Revelations of the Lord

2Corinthians 12:1-5 It is not expedient for me doubtless to glory. I will come to visions and revelations of the Lord. I knew a man in Christ above fourteen years ago, (whether in the body, I cannot tell; or whether out of the body, I cannot tell: God knows;) such an one caught up to the third heaven. And I knew such a man, (whether in the body, or out of the body, I cannot tell: God knows;) How that he was caught up into paradise, and heard unspeakable words, which it is not lawful for a man to utter. Of such an one will I glory: yet of myself I will not glory, but in mine infirmities. 

‘It is not expedient for me doubtless to glory.’ Paul admits that it was not profitable for him to boast, but since it is necessary to answer his enemies at Corinth, he will continue his boasting about visions and revelations.

‘Revelations’ [Greek: apokalupsis] unveiling of things not known before and which God alone could make known.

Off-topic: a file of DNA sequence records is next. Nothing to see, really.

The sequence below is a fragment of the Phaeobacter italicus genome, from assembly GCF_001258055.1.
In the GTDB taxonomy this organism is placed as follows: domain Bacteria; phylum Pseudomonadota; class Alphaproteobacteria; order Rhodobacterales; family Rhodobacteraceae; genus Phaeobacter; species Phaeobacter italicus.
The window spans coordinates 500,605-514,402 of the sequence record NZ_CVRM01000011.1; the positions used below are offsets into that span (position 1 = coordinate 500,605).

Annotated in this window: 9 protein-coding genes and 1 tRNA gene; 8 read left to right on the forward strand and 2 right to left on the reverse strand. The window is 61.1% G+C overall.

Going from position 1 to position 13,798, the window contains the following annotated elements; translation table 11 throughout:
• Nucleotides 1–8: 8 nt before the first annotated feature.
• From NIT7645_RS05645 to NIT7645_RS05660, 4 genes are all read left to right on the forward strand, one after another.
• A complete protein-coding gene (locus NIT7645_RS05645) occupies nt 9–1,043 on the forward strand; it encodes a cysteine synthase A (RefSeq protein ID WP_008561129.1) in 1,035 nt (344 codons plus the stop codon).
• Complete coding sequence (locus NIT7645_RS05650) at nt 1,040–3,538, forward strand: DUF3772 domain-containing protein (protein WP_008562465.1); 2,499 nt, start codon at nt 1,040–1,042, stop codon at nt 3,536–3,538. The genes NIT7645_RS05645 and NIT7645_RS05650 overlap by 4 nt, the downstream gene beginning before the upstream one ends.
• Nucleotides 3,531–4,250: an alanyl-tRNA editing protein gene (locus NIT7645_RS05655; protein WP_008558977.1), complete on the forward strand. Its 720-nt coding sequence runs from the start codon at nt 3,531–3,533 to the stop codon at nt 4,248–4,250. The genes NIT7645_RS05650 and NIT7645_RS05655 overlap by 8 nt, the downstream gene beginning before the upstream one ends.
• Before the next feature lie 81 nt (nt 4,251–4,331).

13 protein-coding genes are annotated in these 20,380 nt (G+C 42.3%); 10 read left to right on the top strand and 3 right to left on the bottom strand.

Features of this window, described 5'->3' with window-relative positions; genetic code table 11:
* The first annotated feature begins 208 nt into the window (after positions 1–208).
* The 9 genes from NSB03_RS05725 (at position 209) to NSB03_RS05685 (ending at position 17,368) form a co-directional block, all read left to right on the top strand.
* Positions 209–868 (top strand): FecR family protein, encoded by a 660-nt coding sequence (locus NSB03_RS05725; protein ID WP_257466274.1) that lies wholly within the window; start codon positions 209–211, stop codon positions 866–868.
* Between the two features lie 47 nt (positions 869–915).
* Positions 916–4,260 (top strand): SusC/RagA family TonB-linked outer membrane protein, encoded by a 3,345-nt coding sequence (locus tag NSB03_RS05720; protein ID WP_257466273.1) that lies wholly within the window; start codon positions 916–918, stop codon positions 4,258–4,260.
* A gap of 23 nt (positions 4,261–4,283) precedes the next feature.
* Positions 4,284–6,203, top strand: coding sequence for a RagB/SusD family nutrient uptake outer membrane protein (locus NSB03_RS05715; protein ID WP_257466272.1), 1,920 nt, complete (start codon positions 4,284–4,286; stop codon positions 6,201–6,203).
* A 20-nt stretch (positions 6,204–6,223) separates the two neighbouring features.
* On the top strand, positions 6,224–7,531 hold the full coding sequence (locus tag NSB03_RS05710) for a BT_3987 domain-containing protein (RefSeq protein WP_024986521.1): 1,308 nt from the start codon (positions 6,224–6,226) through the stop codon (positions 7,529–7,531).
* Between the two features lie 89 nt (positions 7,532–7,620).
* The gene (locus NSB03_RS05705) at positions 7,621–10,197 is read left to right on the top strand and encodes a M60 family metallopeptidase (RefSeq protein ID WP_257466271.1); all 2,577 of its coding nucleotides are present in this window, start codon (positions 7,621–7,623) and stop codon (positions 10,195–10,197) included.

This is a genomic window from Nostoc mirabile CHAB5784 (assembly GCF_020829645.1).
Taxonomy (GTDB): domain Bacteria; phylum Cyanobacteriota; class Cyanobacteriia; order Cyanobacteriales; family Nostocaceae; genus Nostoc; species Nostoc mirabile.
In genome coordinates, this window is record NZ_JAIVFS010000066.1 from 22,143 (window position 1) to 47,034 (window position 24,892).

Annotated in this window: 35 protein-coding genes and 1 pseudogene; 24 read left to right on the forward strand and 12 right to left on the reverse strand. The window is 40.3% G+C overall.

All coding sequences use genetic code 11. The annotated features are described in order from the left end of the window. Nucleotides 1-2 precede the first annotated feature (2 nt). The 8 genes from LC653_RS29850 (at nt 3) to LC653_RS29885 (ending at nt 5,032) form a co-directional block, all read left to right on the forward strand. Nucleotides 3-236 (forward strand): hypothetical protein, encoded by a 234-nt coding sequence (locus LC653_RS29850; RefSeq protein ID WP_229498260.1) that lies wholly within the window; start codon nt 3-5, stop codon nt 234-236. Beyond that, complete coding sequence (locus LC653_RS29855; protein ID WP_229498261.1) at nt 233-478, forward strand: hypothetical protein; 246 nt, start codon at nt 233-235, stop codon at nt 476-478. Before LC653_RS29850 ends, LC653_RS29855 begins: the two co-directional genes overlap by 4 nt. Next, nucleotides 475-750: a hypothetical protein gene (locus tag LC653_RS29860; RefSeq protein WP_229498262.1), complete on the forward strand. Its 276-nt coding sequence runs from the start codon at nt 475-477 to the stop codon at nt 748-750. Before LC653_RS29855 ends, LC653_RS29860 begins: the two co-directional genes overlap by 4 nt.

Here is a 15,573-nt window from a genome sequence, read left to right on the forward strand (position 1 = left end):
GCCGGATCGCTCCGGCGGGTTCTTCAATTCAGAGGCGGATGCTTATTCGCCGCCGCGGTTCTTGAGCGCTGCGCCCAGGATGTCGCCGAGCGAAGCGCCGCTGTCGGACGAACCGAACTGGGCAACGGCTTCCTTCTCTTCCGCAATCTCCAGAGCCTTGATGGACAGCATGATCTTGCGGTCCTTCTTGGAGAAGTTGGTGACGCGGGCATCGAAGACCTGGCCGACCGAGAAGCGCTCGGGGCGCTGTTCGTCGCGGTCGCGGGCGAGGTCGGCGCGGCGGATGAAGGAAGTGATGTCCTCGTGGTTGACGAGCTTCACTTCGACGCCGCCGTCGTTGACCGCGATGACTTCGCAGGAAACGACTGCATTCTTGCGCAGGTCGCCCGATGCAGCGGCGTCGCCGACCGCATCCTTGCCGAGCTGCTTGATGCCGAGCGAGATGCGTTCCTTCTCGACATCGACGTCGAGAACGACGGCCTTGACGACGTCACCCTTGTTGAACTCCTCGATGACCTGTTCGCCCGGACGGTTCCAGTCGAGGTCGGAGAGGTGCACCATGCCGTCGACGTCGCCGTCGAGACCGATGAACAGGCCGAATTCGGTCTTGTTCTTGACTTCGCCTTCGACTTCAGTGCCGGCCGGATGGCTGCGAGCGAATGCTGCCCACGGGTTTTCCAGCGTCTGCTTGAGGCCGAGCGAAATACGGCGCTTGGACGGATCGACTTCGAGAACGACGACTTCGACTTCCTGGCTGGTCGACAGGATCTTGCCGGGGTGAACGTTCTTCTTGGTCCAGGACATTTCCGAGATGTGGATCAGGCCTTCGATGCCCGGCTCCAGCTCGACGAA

‘Fourteen years ago’ – this takes us back to about 46 A.D., some 14 years after Christ died. Just where he saw the vision is not known.

‘In the body, I cannot tell; or whether out of the body, I cannot tell.’ It could have been in the body, as in the case of Enoch, Elijah, and John (Gen. 5:24; 2Kin. 2:1-25; Rev. 4:1). The fact he did not know proves the possibility of a natural body going to heaven. It also proves that he believed in the consciousness of souls after leaving the body (5:8; Php. 1:21-24; Heb. 12:23).

‘Caught up to the third heaven’ – caught up, like in 1Thessalonians 4:16-17. Paul was not doubtful about being caught up to the third heaven. He was certain about that (12:2, 4). It was whether in the body or out of it that he was doubtful (12:2-3).

‘Third heaven’ – there are three heavens: the clouds or atmospheric heavens (Gen. 1:8; Ps. 77:17-18; 104:2-3); paradise (12:4; Luke 23:43; Rev. 2:7); and God’s heaven (Gen. 1:1; Isa. 14:12-14; 66:1; Rev. 21:2, 10).

‘Unspeakable words’ – this simply means that human lips and tongues could not express them. They were too sacred to repeat.

‘It is not lawful for a man to utter’ Paul may have been forbidden to utter these words like John was commanded to seal up and write not what the seven thunders uttered (Rev. 10:4).

‘Of such an one will I glory: yet of myself I will not glory’ – again he repeats that he will not glory in himself and his attainments, but in his infirmities and other experiences suffered for Christ (12:1, 5; 11:30).